“I’m Darren. Sorry, I’m so late. I tried to call you, but the reception up here is the shits,” Darren continues, “are you alright? You sounded like you were freaking out down here. What happened?” asks Darren. Clive furrows his brow while staring at Darren.

“Darren? You’re Darren? … Where’s Skip? And why-” Clive asks before Darren interrupts.

“Skip? Who the hell’s Skip?” asks Darren.

“I…,” Clive pauses. 

“Look, man, I get it. No need to be embarrassed or whatever,  the place is fucking spooky. It’s supposedly haunted too,” Darren says,  “Oooo!… Sorry, man. I, uh, I’m not much of a believer in that silly shit, you know?” 

End.

Free Fiction: Itsy Bitsy by Brandon Tanczak

The itsy bitsy spider went down the water spout, which is my shower head. I was going through my normal shower ritual; use the toilet first then shave. I like to shave before I bathe myself to wash off any hairs that would stick. The water runs warming up, steam starts to rise. I grab my toothbrush and paste, I’m a multi-tasker. Before running the shower I went to adjust the shower head and there it was.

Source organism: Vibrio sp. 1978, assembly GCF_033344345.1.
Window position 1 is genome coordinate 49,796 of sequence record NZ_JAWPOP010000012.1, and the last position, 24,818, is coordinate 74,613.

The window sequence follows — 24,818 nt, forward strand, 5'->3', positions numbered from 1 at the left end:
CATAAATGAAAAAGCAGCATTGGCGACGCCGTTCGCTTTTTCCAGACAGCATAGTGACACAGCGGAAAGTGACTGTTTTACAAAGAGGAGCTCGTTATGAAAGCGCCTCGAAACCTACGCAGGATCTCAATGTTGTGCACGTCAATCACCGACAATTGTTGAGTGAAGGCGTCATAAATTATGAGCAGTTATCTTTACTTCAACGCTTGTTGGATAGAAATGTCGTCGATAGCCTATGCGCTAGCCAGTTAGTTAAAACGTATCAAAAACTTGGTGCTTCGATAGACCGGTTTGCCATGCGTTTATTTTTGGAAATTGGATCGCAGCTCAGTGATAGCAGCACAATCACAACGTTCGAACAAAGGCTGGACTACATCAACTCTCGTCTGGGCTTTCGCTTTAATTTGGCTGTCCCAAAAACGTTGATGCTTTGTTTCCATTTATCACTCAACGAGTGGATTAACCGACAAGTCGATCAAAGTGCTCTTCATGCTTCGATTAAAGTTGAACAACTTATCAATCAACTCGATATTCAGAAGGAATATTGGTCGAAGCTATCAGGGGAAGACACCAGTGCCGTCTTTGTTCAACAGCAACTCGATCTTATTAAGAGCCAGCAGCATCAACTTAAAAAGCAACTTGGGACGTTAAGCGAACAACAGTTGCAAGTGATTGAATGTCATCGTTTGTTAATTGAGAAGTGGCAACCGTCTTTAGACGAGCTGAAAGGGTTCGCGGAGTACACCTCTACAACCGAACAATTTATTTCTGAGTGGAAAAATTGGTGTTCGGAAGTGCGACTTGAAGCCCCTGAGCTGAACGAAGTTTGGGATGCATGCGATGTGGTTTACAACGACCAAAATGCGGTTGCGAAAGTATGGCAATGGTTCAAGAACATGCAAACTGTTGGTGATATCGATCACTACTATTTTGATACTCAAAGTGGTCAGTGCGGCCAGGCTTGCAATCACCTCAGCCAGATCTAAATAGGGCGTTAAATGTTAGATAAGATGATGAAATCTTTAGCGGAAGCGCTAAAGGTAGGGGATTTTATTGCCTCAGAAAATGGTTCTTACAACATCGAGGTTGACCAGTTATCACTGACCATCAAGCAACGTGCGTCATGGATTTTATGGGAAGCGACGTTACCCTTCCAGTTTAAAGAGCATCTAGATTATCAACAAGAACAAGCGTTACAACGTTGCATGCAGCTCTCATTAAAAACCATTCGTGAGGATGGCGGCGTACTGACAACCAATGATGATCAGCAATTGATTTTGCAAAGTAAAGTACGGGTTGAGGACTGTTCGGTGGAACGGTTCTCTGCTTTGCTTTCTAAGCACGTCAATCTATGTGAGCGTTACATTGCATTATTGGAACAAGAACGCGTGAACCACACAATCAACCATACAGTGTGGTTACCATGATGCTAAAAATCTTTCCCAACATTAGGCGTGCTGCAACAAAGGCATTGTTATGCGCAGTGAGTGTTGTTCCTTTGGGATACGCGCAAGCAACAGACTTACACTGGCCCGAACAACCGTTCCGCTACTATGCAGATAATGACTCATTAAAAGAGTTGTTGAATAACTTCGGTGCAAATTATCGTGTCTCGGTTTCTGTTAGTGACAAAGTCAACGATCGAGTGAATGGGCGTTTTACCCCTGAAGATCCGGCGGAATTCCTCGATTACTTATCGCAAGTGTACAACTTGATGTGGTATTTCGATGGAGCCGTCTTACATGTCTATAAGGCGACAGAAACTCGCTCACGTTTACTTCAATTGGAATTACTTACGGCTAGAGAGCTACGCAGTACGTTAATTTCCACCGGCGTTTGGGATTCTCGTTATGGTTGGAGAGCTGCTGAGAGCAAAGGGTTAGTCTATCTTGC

The itsy bitsy spider was hanging out above the shower head basking in the steam, maybe this was part of its shower ritual? I jump and drop my toothbrush and paste it into the tub. I caught my breath, why was I scared? Sure, it has more legs than me and pointy teeth that may or may not contain a venom that will paralyze me giving it the opportune time to lay its eggs inside my eyes! 

But I am ten times larger and the bigger we are the harder we fall. I did the only thing I knew to do. I ran and grabbed a shoe! After wrapping a towel around myself, of course, I am not letting myself be THAT exposed. Having eggs laid in your eyes is bad enough but even worse while being naked.